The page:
ADVERTISING AND FREEDOM OF EXPRESSION


(This is an archived case summary)

This case addressed the constitutionality of Quebec legislation prohibiting commercial advertising directed at persons less than thirteen years of age. A key issue addressed by the Supreme Court of Canada was whether the prohibition violated the freedom of expression guarantee in s. 2(b) of the Canadian Charter of Rights and Freedoms.

The Court established that freedom of expression protects any activity that attempts to convey a meaning, with the exception of violent expression. Accordingly, commercial advertising was a form of expression protected by s. 2(b). As the purpose and effect of the legislation was to limit or restrict attempts by advertisers to convey a meaning, the law infringed freedom of expression. However, a majority of the Court held that the infringement was justified. The government had a pressing and substantial objective in protecting children from “the techniques of seduction and manipulation abundant in advertising”. This objective was in line with the general goal of consumer protection legislation. While there was conflicting social science evidence, the majority found that that the evidence nonetheless supported the reasonableness of the prohibition. The majority noted that advertisers were free to direct their messages to the true purchasers of children's products, namely, parents and adults. Advertisers were also permitted to participate in educational advertising to children. The Court dismissed concerns that the prohibition would result in reduced revenues and stated that marketers would just have to develop new marketing strategies for children's projects.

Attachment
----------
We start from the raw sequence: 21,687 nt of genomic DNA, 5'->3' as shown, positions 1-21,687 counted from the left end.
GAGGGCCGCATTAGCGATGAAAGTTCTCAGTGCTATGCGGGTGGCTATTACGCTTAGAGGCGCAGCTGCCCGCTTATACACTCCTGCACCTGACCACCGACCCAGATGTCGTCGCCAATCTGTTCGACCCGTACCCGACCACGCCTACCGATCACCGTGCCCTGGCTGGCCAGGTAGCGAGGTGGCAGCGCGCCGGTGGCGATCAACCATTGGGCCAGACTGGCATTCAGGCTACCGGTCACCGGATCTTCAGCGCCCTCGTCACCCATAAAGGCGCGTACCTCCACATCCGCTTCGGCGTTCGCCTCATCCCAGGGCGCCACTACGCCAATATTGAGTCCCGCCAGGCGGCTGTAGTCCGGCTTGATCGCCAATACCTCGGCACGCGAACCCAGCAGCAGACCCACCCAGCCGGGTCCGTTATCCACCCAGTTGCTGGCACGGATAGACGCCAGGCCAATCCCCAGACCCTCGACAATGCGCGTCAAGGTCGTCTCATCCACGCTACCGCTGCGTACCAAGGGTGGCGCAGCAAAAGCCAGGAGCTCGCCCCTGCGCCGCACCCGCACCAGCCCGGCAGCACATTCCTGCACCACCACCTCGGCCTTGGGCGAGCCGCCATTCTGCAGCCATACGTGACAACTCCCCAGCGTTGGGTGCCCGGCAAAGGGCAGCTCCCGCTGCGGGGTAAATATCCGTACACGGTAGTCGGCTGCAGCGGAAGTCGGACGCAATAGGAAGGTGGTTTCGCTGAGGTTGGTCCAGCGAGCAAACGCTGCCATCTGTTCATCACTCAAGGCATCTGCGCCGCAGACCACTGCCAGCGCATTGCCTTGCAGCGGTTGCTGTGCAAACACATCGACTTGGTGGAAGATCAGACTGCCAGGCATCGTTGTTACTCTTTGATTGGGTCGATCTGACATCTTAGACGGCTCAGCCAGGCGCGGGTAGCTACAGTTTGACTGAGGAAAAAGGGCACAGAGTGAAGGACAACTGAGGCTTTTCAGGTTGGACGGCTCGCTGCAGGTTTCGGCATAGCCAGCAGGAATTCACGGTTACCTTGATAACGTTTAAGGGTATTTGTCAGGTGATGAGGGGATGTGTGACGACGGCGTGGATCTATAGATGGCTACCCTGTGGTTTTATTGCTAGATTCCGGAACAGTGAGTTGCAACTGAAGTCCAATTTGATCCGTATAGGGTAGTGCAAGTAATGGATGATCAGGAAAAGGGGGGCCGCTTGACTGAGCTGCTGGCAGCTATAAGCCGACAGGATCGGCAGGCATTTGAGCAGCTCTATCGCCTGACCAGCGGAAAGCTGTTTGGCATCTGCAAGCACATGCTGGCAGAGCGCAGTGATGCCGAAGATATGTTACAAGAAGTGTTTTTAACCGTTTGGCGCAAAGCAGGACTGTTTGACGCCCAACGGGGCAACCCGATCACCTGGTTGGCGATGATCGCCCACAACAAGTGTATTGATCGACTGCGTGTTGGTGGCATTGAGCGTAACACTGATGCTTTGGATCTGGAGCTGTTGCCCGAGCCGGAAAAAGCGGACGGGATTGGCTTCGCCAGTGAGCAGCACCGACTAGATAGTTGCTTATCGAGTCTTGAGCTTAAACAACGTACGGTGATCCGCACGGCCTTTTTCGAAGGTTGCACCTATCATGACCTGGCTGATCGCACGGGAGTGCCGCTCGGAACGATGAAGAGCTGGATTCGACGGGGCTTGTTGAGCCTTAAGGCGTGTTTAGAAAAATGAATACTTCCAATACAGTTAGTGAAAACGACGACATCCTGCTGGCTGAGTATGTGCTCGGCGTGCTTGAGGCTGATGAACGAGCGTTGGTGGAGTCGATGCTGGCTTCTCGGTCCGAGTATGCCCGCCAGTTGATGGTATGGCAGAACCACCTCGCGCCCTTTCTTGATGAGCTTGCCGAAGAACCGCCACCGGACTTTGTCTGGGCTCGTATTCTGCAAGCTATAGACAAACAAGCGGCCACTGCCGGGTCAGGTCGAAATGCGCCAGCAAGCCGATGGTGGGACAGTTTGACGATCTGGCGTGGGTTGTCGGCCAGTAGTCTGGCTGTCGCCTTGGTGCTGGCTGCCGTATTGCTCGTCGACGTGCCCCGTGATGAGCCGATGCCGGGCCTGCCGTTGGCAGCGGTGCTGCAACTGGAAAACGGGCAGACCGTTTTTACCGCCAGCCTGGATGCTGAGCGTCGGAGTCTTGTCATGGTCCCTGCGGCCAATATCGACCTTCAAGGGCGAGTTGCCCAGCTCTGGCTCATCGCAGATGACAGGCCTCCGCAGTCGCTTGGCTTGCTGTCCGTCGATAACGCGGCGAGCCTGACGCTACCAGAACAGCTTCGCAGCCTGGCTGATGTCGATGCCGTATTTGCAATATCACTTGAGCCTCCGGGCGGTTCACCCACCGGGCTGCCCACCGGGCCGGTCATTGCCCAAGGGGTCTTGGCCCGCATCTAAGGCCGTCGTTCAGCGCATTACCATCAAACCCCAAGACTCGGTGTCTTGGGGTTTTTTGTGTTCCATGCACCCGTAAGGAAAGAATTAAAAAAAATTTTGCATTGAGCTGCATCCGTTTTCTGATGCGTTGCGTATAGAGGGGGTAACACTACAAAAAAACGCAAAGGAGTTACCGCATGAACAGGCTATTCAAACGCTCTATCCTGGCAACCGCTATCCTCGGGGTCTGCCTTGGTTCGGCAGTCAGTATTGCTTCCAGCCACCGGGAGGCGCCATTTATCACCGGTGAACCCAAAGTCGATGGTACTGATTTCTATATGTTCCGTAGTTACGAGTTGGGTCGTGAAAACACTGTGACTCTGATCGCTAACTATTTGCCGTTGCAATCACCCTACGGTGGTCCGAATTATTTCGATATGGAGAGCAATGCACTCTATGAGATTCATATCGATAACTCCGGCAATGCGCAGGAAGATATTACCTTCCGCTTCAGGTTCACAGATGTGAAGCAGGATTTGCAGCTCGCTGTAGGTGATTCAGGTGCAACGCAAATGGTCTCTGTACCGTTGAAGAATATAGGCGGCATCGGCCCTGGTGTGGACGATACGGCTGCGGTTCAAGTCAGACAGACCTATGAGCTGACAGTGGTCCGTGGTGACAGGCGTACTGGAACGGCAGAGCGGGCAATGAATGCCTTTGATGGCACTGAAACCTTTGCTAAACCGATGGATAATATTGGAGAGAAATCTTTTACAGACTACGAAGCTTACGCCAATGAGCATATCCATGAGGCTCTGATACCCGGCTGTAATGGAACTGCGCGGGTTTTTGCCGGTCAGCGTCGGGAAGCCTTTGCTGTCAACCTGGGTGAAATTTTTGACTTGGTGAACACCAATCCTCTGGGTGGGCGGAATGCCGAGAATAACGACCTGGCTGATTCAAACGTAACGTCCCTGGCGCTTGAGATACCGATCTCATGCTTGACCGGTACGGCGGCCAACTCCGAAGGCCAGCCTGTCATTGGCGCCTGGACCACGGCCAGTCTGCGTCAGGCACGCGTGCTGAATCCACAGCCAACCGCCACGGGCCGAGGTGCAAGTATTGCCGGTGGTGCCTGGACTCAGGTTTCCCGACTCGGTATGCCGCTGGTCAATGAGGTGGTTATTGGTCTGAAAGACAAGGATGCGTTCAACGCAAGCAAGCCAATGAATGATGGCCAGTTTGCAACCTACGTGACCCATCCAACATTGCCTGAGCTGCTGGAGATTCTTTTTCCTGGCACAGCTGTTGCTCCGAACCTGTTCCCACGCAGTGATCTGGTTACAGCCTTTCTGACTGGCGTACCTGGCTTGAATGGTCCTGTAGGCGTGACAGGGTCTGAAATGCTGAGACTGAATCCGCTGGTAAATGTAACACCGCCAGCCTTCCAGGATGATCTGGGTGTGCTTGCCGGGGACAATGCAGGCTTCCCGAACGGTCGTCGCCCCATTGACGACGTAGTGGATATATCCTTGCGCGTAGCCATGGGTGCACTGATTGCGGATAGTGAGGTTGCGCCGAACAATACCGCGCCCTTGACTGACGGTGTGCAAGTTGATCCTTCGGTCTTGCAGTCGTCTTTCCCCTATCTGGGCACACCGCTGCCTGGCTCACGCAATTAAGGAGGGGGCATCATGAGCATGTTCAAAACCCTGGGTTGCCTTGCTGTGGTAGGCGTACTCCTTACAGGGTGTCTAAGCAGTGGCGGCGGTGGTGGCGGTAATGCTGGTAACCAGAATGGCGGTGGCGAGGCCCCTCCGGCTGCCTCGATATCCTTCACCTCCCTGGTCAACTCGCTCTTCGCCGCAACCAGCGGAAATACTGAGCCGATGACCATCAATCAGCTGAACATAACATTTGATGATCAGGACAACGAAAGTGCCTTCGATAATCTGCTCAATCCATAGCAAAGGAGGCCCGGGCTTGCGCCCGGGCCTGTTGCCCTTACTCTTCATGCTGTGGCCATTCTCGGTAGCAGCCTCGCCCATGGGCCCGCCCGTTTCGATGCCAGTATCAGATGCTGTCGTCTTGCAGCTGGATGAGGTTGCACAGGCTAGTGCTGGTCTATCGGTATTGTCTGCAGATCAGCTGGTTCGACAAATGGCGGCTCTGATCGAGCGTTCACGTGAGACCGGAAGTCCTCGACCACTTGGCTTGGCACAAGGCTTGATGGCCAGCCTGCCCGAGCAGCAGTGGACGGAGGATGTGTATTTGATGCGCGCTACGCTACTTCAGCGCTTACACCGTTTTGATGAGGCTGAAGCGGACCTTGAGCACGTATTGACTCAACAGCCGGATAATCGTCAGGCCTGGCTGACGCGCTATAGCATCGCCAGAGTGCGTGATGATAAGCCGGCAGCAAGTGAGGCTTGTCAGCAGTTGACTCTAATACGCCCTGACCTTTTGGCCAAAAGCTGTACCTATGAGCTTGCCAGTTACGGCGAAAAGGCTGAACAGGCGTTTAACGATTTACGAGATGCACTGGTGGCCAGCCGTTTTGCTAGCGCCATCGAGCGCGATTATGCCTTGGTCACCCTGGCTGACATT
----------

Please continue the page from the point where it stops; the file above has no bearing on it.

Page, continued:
Irwin Toy Ltd. v. Quebec (A.G.)
April 27, 1989
Supreme Court of Canada [1989] 1 SCR 927
KEYWORDS: freedom of expression - constitutional law - commercial speech - advertising - children
SUMMARY BY: Sarah Ciarrocchi

 

Authors

Archives